The Price of Power: Power Seeking and Backlash Against Female Politicians

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March 27, 2017

The Price of Power: Power Seeking and Backlash Against Female Politicians

In an effort to address the persistent gender gap at the highest levels of political office, this study investigates one of the stereotype-based social costs that women face as political candidates. Because power and power-seeking are central to the way masculinity is socially constructed and communality is central to the construction of femininity, intentionally seeking power is broadly seen as anti-communal and inconsistent with the societal rules for women’s behavior. The study aims to determine whether women political candidates who are seen to be seeking a political office as a means to gain power will be penalized for their seeming lack of communality. More specifically, the authors suggest that women’s power-seeking will evoke emotional reactions of contempt and disgust and therefore voters will be less likely to support their candidacy.

Findings

  • Voters are less likely to vote for female politicians when they perceive them as power-seeking, though male politicians are not penalized.
  • All things being equal, study participants were likely to perceive female politicians as being just about equally power-seeking as male politicians.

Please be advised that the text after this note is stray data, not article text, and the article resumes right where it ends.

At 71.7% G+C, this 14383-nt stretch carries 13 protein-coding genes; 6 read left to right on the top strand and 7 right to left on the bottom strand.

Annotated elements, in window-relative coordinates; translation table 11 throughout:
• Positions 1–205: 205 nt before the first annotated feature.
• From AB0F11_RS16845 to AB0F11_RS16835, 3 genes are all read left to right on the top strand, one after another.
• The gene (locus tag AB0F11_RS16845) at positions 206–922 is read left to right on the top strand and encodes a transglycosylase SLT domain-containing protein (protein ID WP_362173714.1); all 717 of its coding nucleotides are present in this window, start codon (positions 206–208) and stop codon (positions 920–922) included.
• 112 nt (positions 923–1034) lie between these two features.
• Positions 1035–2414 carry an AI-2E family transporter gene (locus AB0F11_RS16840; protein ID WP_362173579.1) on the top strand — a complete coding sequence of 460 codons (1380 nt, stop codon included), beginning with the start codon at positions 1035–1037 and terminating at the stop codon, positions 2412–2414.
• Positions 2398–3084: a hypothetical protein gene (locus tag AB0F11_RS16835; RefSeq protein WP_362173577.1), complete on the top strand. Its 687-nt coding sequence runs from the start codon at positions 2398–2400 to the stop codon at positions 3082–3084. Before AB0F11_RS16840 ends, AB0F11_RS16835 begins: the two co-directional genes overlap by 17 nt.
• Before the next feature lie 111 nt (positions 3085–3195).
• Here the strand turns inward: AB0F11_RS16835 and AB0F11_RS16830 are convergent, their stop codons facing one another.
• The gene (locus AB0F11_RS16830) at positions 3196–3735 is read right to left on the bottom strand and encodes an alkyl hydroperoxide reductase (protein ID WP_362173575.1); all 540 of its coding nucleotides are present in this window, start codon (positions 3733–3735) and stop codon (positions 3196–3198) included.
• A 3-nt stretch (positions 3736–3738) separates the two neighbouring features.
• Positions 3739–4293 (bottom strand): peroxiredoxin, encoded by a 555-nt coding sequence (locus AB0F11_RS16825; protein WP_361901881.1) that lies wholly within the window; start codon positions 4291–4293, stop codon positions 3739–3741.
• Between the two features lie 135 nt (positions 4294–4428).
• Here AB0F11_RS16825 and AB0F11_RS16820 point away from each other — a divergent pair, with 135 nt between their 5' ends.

• When participants saw male politicians as power-seeking, they also saw them as having greater agency (i.e., being more assertive, stronger, and tougher) and greater competence, while this was not true for their perceptions of power-seeking female politicians. 
  • When participants saw female politicians as power-seeking, they also saw them as having less communality (i.e., being unsupportive and uncaring), while this was not true for their perceptions of power-seeking male politicians.
  • When female politicians were described as power-seeking, participants experienced feelings of moral outrage (i.e., contempt, anger, and/or disgust) towards them.
  • Participant gender had no impact on any of the study outcomes – that is, women were just as likely as men to have negative reactions to power-seeking female politicians.
  • In short, both a power-seeking image and expressed power-seeking intent can bias voters against female politicians.

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Resource type: 
Author: 
Tyler G. Okimoto Victoria L. Brescoll
Editor: 
Vol 36, Issue 7, 2010
Publisher: 
Personality and Social Psychology Bulletin
Publication year: 
First Published June 2, 2010
Focus areas: